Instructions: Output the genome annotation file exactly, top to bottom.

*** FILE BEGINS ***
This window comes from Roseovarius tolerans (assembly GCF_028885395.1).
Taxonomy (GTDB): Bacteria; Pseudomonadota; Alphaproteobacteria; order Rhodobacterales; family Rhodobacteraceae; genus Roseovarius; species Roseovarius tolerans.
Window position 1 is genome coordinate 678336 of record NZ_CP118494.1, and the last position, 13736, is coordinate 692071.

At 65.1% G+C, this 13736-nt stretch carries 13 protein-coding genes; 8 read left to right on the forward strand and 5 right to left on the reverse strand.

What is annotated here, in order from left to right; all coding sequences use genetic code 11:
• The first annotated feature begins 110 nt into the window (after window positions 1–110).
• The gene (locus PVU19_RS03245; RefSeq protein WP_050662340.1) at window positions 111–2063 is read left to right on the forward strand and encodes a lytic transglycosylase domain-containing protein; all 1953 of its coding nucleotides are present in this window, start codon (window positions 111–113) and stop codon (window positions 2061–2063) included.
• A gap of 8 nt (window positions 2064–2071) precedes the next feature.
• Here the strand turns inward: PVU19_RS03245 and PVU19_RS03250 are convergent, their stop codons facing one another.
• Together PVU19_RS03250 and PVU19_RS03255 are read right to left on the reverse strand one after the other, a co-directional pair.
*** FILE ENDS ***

This window comes from Roseovarius tolerans (assembly GCF_028885395.1).
Taxonomy (GTDB): Bacteria; Pseudomonadota; Alphaproteobacteria; order Rhodobacterales; family Rhodobacteraceae; genus Roseovarius; species Roseovarius tolerans.
Window position 1 is genome coordinate 678336 of record NZ_CP118494.1, and the last position, 13736, is coordinate 692071.

At 65.1% G+C, this 13736-nt stretch carries 13 protein-coding genes; 8 read left to right on the forward strand and 5 right to left on the reverse strand.

What is annotated here, in order from left to right; all coding sequences use genetic code 11:
• The first annotated feature begins 110 nt into the window (after window positions 1–110).
• The gene (locus PVU19_RS03245; RefSeq protein WP_050662340.1) at window positions 111–2063 is read left to right on the forward strand and encodes a lytic transglycosylase domain-containing protein; all 1953 of its coding nucleotides are present in this window, start codon (window positions 111–113) and stop codon (window positions 2061–2063) included.
• A gap of 8 nt (window positions 2064–2071) precedes the next feature.
• Here the strand turns inward: PVU19_RS03245 and PVU19_RS03250 are convergent, their stop codons facing one another.
• Together PVU19_RS03250 and PVU19_RS03255 are read right to left on the reverse strand one after the other, a co-directional pair.